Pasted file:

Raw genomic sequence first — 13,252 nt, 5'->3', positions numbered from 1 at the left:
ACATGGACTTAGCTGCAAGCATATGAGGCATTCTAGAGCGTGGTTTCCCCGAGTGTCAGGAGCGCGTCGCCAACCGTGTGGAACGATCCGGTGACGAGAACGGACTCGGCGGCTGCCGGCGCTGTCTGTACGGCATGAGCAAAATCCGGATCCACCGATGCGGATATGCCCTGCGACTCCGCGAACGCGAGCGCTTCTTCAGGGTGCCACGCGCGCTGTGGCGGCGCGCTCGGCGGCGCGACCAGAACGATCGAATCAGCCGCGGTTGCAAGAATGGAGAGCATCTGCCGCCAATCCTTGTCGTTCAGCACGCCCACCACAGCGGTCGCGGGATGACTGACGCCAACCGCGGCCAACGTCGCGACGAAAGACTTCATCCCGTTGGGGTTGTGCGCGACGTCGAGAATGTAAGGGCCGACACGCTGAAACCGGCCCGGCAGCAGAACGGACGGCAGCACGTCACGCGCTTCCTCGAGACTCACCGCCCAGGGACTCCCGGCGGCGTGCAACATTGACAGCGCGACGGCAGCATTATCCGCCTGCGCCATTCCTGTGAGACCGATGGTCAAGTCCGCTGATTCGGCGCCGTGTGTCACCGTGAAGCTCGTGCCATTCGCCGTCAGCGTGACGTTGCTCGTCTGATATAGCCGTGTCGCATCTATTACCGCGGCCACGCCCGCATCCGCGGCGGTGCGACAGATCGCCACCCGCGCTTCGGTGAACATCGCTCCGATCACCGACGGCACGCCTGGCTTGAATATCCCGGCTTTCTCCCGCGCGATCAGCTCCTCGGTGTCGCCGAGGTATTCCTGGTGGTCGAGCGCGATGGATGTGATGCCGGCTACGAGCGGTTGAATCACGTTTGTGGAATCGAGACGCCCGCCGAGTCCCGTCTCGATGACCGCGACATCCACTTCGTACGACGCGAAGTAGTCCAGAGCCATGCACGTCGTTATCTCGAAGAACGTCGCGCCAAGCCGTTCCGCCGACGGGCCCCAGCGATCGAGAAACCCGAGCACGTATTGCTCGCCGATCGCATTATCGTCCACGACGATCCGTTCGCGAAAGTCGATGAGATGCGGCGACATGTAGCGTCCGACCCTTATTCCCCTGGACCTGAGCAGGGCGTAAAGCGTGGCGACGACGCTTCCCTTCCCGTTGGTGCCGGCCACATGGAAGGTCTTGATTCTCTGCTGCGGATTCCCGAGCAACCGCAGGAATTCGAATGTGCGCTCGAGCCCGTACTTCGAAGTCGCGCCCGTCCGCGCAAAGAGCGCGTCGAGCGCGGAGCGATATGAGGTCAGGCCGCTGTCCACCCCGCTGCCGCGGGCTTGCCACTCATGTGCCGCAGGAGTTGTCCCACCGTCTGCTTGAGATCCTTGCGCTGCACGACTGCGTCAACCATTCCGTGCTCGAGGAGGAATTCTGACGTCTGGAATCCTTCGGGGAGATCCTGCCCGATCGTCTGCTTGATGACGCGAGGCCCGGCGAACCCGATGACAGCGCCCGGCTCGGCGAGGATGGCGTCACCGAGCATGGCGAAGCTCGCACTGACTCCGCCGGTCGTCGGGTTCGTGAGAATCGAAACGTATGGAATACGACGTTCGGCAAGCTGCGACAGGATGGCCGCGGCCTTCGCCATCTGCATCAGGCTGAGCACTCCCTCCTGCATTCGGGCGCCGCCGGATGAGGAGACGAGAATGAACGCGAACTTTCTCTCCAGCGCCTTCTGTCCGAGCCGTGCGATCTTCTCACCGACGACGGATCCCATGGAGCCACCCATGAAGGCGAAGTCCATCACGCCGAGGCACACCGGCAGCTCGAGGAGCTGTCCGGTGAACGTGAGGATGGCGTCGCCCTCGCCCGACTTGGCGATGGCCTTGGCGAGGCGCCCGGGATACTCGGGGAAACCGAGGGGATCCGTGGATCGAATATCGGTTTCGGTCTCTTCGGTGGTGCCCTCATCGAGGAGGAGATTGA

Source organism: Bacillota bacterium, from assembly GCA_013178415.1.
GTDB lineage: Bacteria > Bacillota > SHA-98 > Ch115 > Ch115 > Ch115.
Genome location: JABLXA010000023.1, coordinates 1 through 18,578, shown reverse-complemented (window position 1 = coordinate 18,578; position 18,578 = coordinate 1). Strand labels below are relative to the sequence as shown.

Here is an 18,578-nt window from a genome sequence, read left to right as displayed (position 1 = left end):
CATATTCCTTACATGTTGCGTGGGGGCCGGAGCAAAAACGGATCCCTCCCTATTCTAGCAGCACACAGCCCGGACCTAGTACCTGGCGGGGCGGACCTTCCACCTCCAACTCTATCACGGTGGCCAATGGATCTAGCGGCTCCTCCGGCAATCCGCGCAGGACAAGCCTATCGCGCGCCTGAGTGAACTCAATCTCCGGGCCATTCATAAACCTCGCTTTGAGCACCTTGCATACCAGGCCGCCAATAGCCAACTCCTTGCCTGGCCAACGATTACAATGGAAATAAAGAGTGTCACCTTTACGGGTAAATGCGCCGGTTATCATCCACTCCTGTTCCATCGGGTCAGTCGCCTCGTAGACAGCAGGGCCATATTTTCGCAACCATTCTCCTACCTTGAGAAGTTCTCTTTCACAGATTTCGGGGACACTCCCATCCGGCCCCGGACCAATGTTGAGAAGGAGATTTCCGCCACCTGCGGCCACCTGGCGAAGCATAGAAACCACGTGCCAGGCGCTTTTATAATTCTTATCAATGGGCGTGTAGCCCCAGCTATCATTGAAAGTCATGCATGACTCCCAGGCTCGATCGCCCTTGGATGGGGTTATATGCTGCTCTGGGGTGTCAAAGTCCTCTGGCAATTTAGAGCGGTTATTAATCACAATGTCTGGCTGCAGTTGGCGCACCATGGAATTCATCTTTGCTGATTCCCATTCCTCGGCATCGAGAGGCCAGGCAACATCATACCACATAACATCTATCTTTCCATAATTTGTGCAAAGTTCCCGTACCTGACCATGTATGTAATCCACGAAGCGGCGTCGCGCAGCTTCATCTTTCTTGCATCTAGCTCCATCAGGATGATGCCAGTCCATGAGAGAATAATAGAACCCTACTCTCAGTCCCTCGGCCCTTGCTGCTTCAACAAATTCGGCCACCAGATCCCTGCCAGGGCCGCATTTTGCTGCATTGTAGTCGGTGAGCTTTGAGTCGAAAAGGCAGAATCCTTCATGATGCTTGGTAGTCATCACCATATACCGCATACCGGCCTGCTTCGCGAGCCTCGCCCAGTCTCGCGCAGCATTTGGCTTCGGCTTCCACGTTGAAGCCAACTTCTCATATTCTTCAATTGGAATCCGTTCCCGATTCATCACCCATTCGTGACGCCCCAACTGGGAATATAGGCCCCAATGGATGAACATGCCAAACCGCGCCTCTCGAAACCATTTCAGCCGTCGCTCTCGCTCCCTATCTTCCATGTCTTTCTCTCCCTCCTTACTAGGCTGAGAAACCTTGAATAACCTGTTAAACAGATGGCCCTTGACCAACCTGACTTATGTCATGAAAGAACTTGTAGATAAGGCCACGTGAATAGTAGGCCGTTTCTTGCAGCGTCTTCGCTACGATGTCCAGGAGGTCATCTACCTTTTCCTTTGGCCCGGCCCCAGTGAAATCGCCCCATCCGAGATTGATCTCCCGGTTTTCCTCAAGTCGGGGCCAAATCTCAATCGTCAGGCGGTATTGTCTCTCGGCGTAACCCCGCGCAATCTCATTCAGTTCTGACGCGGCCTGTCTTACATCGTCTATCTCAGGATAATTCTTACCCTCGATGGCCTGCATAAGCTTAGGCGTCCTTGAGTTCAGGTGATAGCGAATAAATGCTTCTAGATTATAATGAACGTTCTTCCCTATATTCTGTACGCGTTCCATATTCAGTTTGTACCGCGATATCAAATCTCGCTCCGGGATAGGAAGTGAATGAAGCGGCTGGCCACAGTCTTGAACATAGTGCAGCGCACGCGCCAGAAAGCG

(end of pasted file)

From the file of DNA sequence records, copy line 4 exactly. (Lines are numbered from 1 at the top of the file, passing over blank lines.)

GTDB lineage: Bacteria > Bacillota > SHA-98 > Ch115 > Ch115 > Ch115.